“All kids typically feel good when there’s a plan in place,” Dr. Stutman tells us. Parents can make books with their kids, whether with writing or art, that explains what is going to happen, when, where, and even why. You can use the book to practice with your child “so they feel like they have an internal representation of what to expect,” she says. “And that’s far less frightening.”

Toys, tools, gadgets, and assistive technology can be your best friend when it comes to planning for the holidays, especially when sensory overload and anxiety are involved. It’s not a one-size-fits-all model, so knowing what your child’s unique needs are can help you find the best tools for them. Some gadgets Dr. Stutman recommends are noise-canceling headphones, pop-its, fidget cubes, chew necklaces, magnet balls, squishmellows, and fidget rings.

“Th​​e key is really to know your child,” she says, “because some kids love the sound of clicking and other kids can’t stand it. Just try them out with your kids. See which ones work — for travel, the smaller, the better. You can place the items in your purse or in your pocket, or you can give them their own little sensory regulation bag to carry with them if they are responsible.”

A lot of these tools help kids feel grounded in the present moment instead of focusing on what’s causing them worry or anxiety in their environment. They can also help regulate emotions when things feel overwhelming. We know that entering into new and unfamiliar social situations can create anxiety and stress. If your child has a hard time regulating their emotions, priming them and practicing social skills beforehand can help them anticipate social situations and manage their emotions in real time. Dr. Stutman adds that being attuned to our kids and looking for signs that they’re feeling dysregulated can also help. “Are they balling their fists? Are they slouched down and looking sad? Are they participating or not?” She also recommends bringing a book or tablet for them, just in case.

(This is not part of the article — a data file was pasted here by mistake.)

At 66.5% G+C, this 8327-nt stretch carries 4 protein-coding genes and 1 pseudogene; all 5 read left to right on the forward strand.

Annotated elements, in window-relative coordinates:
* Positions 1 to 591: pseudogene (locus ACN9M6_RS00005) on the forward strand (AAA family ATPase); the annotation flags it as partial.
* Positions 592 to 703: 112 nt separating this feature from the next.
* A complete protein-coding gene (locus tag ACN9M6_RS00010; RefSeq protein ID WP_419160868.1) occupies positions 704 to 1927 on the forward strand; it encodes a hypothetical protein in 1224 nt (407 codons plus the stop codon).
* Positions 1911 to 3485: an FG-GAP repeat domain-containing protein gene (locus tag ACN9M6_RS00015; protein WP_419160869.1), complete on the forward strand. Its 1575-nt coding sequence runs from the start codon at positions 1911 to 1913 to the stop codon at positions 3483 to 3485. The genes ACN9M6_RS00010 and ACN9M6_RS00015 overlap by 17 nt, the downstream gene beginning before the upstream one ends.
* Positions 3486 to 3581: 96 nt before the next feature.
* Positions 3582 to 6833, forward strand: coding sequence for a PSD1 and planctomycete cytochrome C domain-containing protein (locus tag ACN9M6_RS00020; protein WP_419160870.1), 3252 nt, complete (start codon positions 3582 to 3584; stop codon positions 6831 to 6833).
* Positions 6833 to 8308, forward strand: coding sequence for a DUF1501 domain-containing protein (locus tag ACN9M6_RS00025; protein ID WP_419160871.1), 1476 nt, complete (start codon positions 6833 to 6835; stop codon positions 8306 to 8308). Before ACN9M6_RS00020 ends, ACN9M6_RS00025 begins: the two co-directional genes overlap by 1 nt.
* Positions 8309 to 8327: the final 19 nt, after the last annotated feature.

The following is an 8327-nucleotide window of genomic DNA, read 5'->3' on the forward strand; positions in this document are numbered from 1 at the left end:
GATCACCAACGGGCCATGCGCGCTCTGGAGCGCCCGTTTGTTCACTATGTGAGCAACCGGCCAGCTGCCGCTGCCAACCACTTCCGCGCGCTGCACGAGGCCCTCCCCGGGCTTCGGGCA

Walking in a strengths-based wonderland

A strengths-based approach helps parents include their kids in the holiday fun without feeling left out, so they can participate in activities in their own unique ways and gain confidence in social settings. If, for example, all the kids at the holiday party are putting on a play for family and friends, you can think about what role your child could take on. “If they can’t memorize lines, maybe they can be the director,” says Dr. Stutman.

Parents can create holiday fun that supports their kids’ unique needs. Many kids with autism, for example, prefer sameness, so Dr. Stutman suggests doing the same traditions every year. You can watch the same movies and eat the same food every year as a family, then light the tree or the menorah. They may end up enjoying these traditions more than a neurotypical kid might.

For kids with ADHD, she recommends that parents plan a lot of activities that are action-based, where kids can move their bodies. This can include going out in the snow or looking at the lights around the neighborhood.

Last but certainly not least, Dr. Fribourg reminds us that “it’s important to build happy memories!” The holidays are a time when children should have experiences that bring them joy, so try to end on a good note as much as possible. Here’s how:

The gift that keeps on giving: self-care for parents